AFP has witnessed hundreds of rescuers desperately clawing through the rubble and twisted metal in frantic attempts to bring out survivors and extract bodies, with emergency responders saying "whole families" had died.

The wounded were rushed away by cart, motorbike and ambulance as anguished wails and blaring sirens filled the dusty air.

But Gaza's hospitals have been overwhelmed and run short of medical supplies or even electricity. More than 20,000 people in Gaza are wounded, says aid group Doctors Without Borders.

Israel has argued it is trying to avoid civilian casualties and has told residents to evacuate northern Gaza, also arguing that Hamas has blocked many civilians from leaving and used them as "human shields".

 'Death every day' 

While the United States and other Western powers have largely backed Israel, anger has flared across the Arab and Muslim world against Israel and its allies.

Jordan recalled its ambassador to Israel "to condemn the Israeli war that is killing innocent people in Gaza".

Israel has come under attack from Iran-backed enemy forces in several countries including Hezbollah in Lebanon and Huthi rebels in distant Yemen.

With fears mounting that the war could spread, Biden called for "urgent mechanisms" to dial down tensions and said top diplomat Antony Blinken would embark on another Middle East tour from Friday.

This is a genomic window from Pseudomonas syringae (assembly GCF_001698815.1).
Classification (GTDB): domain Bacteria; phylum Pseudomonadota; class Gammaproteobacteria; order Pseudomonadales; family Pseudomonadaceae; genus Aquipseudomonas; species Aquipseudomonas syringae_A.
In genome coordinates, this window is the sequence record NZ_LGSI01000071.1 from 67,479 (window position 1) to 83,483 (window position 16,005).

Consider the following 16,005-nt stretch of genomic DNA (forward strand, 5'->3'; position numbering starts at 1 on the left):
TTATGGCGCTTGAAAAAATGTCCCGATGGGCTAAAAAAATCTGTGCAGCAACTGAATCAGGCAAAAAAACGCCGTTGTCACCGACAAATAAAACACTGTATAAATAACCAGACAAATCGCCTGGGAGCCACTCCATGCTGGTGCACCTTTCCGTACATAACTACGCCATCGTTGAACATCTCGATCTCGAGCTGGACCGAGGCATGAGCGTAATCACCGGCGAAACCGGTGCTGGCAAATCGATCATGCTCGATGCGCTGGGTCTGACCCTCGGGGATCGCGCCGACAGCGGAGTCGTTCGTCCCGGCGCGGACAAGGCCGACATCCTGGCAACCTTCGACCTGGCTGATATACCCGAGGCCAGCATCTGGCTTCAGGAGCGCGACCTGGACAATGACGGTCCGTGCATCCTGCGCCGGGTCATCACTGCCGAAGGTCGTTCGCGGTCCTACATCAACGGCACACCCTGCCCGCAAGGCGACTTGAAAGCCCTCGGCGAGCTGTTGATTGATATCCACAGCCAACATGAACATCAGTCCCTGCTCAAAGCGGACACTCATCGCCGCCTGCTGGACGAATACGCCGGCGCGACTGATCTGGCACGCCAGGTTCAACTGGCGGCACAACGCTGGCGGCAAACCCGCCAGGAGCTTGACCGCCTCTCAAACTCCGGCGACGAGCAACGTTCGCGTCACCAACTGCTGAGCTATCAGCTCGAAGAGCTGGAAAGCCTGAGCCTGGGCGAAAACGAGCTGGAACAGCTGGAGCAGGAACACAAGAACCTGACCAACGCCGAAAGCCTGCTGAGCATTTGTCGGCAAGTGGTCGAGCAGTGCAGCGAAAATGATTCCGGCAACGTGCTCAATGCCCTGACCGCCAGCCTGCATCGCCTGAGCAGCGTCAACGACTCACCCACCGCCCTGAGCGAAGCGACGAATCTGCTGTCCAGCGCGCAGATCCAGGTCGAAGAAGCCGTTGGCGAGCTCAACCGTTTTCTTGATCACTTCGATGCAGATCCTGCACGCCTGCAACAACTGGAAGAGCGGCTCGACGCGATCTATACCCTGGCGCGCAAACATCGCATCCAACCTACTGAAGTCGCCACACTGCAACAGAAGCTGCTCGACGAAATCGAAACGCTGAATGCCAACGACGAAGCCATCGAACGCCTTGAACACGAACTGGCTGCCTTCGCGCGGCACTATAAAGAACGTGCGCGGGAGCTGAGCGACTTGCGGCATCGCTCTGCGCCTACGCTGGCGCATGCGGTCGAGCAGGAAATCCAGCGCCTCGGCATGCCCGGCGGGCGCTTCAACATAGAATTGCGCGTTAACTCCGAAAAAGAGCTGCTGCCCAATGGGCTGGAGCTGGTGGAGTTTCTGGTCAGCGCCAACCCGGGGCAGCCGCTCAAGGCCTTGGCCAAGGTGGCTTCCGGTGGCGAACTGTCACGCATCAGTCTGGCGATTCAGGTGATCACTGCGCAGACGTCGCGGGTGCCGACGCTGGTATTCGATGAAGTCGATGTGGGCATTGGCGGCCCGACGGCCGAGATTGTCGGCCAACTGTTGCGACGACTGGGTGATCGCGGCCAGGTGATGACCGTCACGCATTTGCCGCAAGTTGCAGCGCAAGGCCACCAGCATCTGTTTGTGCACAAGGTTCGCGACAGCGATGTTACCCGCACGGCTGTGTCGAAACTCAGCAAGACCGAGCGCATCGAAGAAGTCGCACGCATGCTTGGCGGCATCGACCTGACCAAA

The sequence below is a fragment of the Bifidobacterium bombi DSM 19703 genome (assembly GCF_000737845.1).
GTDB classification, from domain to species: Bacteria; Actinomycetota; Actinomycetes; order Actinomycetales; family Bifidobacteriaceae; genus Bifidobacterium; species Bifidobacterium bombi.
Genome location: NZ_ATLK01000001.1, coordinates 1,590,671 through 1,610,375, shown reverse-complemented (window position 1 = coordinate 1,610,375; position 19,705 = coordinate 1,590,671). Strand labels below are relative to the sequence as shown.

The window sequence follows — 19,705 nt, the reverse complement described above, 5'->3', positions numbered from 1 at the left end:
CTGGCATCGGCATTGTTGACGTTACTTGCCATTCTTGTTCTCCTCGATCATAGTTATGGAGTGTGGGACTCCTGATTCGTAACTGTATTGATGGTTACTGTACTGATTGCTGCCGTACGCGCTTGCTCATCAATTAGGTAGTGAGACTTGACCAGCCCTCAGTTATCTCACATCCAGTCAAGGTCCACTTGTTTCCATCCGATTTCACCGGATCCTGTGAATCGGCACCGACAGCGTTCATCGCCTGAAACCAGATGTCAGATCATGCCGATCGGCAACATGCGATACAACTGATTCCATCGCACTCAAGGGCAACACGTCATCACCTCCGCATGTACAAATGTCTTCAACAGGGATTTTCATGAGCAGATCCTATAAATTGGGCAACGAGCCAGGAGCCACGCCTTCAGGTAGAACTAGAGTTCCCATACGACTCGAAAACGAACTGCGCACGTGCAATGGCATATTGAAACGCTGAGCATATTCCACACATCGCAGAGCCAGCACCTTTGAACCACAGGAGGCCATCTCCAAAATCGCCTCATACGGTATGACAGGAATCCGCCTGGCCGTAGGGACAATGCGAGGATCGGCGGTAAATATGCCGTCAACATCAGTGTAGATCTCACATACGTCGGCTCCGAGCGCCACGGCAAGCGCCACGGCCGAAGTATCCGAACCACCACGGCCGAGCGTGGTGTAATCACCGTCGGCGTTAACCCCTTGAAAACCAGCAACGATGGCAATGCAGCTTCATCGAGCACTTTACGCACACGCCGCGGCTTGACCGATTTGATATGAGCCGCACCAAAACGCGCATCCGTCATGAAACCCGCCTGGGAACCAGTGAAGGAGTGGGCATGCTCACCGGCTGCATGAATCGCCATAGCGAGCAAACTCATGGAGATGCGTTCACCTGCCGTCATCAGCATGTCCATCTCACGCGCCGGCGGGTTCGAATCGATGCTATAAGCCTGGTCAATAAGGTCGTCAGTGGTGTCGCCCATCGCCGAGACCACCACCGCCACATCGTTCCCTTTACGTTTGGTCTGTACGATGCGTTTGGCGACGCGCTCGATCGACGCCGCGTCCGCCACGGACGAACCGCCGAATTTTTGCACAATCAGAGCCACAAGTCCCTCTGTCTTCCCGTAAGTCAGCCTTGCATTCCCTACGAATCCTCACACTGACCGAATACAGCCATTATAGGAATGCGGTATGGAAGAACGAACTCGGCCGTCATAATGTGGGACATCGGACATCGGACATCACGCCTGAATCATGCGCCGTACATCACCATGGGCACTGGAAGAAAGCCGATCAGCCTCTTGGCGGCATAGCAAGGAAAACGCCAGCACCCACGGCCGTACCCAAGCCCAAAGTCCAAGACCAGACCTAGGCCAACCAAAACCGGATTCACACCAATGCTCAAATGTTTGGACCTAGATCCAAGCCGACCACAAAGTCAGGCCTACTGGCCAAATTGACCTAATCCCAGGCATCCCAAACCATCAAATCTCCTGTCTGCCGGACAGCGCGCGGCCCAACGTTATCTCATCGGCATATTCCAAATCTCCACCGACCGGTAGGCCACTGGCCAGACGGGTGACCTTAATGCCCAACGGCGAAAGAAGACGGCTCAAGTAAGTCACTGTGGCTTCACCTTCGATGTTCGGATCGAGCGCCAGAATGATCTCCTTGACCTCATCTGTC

With a propaganda war raging alongside the war, the Israeli army has sought to show the world that Jabalia was a legitimate military target.

Officials said Tuesday's strike killed Hamas battalion commander Ibrahim Biari and destroyed a key underground tunnel complex.

Biari was not "just another terrorist", said military spokesman Richard Hecht, but rather a "high-value target" who deployed Hamas militants during the Oct 7 attacks and had since "overseen Hamas' battle efforts in northern Gaza".

"Our war is not with the people of Gaza," Hecht insisted. "The Palestinian people deserve peace and safety. Instead they are exploited as shields."

Hamas said seven of the estimated 240 hostages it is holding, including three foreign passport holders, died in Tuesday's bombing, a claim that was impossible to verify.

The group's leader Ismail Haniyeh accused Israel of committing "barbaric massacres against unarmed civilians".

While millions remain trapped in Gaza, hopes have risen for some foreigners to leave under deals brokered with US, Egyptian and Qatari mediation.

The Rafah gate — Gaza's only exit not controlled by Israel — on Wednesday opened for the first time for evacuees.

Egypt said 46 wounded and sick and 30 people accompanying them had crossed along with 335 foreigners or dual nationals — among them Austrians, Australians, French, Italian, German and US citizens according to those governments.

For those left behind, the wait for safety goes on.

"There is no hope in the Gaza Strip," said Amen al-Aqluk, who fled Gaza City under Israeli orders but remains stuck in the territory.

"We encounter death every day, 24 hours a day."